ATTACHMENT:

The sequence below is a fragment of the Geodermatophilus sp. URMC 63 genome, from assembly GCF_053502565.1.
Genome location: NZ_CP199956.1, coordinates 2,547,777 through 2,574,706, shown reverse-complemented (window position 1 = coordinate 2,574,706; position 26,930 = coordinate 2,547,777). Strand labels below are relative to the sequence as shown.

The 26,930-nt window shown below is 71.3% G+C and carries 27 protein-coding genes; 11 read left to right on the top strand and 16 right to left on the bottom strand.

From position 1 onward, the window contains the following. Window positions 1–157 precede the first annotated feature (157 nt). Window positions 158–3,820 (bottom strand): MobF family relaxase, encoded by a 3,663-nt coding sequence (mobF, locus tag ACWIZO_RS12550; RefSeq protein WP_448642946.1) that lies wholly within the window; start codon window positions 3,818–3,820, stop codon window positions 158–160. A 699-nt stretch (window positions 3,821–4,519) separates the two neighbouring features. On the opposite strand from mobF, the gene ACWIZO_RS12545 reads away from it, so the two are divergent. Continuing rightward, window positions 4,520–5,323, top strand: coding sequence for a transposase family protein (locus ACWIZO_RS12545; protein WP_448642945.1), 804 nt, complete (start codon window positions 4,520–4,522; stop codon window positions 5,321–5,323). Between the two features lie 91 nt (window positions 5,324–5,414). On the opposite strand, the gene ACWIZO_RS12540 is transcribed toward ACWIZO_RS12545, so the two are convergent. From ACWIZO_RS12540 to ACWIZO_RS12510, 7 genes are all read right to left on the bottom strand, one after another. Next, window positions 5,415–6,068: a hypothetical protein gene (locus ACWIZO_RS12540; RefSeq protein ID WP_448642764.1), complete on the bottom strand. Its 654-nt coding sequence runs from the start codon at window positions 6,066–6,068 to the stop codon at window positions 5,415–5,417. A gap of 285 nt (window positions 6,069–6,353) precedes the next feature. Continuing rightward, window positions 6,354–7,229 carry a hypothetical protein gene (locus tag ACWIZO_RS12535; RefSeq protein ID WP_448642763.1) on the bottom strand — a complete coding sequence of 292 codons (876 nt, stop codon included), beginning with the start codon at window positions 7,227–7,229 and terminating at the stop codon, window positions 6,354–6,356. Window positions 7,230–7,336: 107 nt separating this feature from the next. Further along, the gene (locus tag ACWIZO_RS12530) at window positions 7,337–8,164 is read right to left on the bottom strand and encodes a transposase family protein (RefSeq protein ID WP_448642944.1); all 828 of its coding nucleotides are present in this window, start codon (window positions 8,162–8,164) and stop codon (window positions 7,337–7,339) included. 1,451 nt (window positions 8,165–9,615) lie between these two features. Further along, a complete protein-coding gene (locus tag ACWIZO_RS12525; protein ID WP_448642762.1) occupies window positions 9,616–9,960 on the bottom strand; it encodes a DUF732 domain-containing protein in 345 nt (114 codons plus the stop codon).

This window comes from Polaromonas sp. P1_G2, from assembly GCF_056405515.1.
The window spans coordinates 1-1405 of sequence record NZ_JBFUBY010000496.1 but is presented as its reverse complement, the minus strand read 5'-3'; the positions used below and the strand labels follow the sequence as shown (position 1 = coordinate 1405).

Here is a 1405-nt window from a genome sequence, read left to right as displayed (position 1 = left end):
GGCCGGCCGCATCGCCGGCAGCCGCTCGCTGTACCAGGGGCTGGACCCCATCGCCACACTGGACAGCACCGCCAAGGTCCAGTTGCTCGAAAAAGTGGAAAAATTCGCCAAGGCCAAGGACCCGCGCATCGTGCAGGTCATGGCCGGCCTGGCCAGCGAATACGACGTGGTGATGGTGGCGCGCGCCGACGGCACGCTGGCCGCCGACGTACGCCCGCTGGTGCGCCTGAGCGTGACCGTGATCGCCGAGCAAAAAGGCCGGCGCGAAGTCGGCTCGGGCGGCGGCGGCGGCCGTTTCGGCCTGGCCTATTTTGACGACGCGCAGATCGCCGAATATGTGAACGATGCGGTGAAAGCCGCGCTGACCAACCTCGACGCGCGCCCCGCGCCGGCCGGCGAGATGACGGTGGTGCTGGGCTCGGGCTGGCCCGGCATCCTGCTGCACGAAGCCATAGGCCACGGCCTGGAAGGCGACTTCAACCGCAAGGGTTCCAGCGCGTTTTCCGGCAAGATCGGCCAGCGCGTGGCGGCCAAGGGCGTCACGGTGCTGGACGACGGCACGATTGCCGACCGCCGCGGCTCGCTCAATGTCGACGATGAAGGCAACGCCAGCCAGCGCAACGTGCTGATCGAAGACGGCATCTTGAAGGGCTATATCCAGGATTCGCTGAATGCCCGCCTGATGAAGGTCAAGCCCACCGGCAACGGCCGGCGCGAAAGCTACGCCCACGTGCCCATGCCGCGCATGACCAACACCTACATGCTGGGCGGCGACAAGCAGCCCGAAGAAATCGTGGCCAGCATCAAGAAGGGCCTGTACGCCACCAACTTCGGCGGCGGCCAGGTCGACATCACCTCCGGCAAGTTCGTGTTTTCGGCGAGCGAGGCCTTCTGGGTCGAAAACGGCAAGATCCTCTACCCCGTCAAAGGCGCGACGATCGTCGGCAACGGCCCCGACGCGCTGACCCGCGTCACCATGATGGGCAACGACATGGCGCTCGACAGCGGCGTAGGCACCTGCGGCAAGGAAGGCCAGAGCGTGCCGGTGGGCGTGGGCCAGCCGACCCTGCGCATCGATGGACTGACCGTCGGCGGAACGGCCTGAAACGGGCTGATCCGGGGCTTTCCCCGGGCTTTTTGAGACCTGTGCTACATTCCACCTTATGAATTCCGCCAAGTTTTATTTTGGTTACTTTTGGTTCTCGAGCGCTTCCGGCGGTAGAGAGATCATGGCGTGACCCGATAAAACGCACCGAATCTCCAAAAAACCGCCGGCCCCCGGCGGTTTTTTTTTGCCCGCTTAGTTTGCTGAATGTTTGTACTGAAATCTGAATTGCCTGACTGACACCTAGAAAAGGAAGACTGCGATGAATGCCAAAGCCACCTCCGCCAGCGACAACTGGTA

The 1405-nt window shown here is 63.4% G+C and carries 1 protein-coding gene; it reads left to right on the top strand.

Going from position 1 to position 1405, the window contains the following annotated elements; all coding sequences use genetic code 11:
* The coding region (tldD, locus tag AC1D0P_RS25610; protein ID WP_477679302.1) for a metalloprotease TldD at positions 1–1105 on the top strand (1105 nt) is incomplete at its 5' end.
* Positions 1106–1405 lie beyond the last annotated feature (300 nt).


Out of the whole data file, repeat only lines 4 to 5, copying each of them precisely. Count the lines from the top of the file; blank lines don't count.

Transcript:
From position 1 onward, the window contains the following. Window positions 1–157 precede the first annotated feature (157 nt). Window positions 158–3,820 (bottom strand): MobF family relaxase, encoded by a 3,663-nt coding sequence (mobF, locus tag ACWIZO_RS12550; RefSeq protein WP_448642946.1) that lies wholly within the window; start codon window positions 3,818–3,820, stop codon window positions 158–160. A 699-nt stretch (window positions 3,821–4,519) separates the two neighbouring features. On the opposite strand from mobF, the gene ACWIZO_RS12545 reads away from it, so the two are divergent. Continuing rightward, window positions 4,520–5,323, top strand: coding sequence for a transposase family protein (locus ACWIZO_RS12545; protein WP_448642945.1), 804 nt, complete (start codon window positions 4,520–4,522; stop codon window positions 5,321–5,323). Between the two features lie 91 nt (window positions 5,324–5,414). On the opposite strand, the gene ACWIZO_RS12540 is transcribed toward ACWIZO_RS12545, so the two are convergent. From ACWIZO_RS12540 to ACWIZO_RS12510, 7 genes are all read right to left on the bottom strand, one after another. Next, window positions 5,415–6,068: a hypothetical protein gene (locus ACWIZO_RS12540; RefSeq protein ID WP_448642764.1), complete on the bottom strand. Its 654-nt coding sequence runs from the start codon at window positions 6,066–6,068 to the stop codon at window positions 5,415–5,417. A gap of 285 nt (window positions 6,069–6,353) precedes the next feature. Continuing rightward, window positions 6,354–7,229 carry a hypothetical protein gene (locus tag ACWIZO_RS12535; RefSeq protein ID WP_448642763.1) on the bottom strand — a complete coding sequence of 292 codons (876 nt, stop codon included), beginning with the start codon at window positions 7,227–7,229 and terminating at the stop codon, window positions 6,354–6,356. Window positions 7,230–7,336: 107 nt separating this feature from the next. Further along, the gene (locus tag ACWIZO_RS12530) at window positions 7,337–8,164 is read right to left on the bottom strand and encodes a transposase family protein (RefSeq protein ID WP_448642944.1); all 828 of its coding nucleotides are present in this window, start codon (window positions 8,162–8,164) and stop codon (window positions 7,337–7,339) included. 1,451 nt (window positions 8,165–9,615) lie between these two features. Further along, a complete protein-coding gene (locus tag ACWIZO_RS12525; protein ID WP_448642762.1) occupies window positions 9,616–9,960 on the bottom strand; it encodes a DUF732 domain-containing protein in 345 nt (114 codons plus the stop codon).

This window comes from Polaromonas sp. P1_G2, from assembly GCF_056405515.1.